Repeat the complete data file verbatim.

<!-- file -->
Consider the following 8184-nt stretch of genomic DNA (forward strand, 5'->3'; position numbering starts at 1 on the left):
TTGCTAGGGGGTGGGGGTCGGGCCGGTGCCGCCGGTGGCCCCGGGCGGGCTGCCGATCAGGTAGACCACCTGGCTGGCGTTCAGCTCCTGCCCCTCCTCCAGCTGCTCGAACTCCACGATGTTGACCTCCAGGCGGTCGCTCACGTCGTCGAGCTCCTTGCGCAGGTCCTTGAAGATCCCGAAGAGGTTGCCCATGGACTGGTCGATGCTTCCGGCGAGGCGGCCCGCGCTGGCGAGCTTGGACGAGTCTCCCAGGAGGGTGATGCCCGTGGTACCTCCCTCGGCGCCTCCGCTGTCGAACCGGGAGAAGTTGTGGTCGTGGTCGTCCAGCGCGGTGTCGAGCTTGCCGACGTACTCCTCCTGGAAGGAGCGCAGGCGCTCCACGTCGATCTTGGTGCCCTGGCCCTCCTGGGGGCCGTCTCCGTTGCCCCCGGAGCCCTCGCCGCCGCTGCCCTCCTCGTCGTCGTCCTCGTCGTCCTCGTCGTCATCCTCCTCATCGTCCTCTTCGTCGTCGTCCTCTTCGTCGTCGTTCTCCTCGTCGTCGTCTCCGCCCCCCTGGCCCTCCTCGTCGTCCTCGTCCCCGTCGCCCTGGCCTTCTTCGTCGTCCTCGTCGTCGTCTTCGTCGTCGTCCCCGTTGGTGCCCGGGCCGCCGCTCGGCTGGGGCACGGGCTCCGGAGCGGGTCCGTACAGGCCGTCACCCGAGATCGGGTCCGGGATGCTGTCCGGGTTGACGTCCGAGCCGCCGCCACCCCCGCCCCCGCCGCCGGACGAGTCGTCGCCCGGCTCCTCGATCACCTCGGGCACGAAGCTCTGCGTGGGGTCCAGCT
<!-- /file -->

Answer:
Consider the following 8184-nt stretch of genomic DNA (forward strand, 5'->3'; position numbering starts at 1 on the left):
TTGCTAGGGGGTGGGGGTCGGGCCGGTGCCGCCGGTGGCCCCGGGCGGGCTGCCGATCAGGTAGACCACCTGGCTGGCGTTCAGCTCCTGCCCCTCCTCCAGCTGCTCGAACTCCACGATGTTGACCTCCAGGCGGTCGCTCACGTCGTCGAGCTCCTTGCGCAGGTCCTTGAAGATCCCGAAGAGGTTGCCCATGGACTGGTCGATGCTTCCGGCGAGGCGGCCCGCGCTGGCGAGCTTGGACGAGTCTCCCAGGAGGGTGATGCCCGTGGTACCTCCCTCGGCGCCTCCGCTGTCGAACCGGGAGAAGTTGTGGTCGTGGTCGTCCAGCGCGGTGTCGAGCTTGCCGACGTACTCCTCCTGGAAGGAGCGCAGGCGCTCCACGTCGATCTTGGTGCCCTGGCCCTCCTGGGGGCCGTCTCCGTTGCCCCCGGAGCCCTCGCCGCCGCTGCCCTCCTCGTCGTCGTCCTCGTCGTCCTCGTCGTCATCCTCCTCATCGTCCTCTTCGTCGTCGTCCTCTTCGTCGTCGTTCTCCTCGTCGTCGTCTCCGCCCCCCTGGCCCTCCTCGTCGTCCTCGTCCCCGTCGCCCTGGCCTTCTTCGTCGTCCTCGTCGTCGTCTTCGTCGTCGTCCCCGTTGGTGCCCGGGCCGCCGCTCGGCTGGGGCACGGGCTCCGGAGCGGGTCCGTACAGGCCGTCACCCGAGATCGGGTCCGGGATGCTGTCCGGGTTGACGTCCGAGCCGCCGCCACCCCCGCCCCCGCCGCCGGACGAGTCGTCGCCCGGCTCCTCGATCACCTCGGGCACGAAGCTCTGCGTGGGGTCCAGCT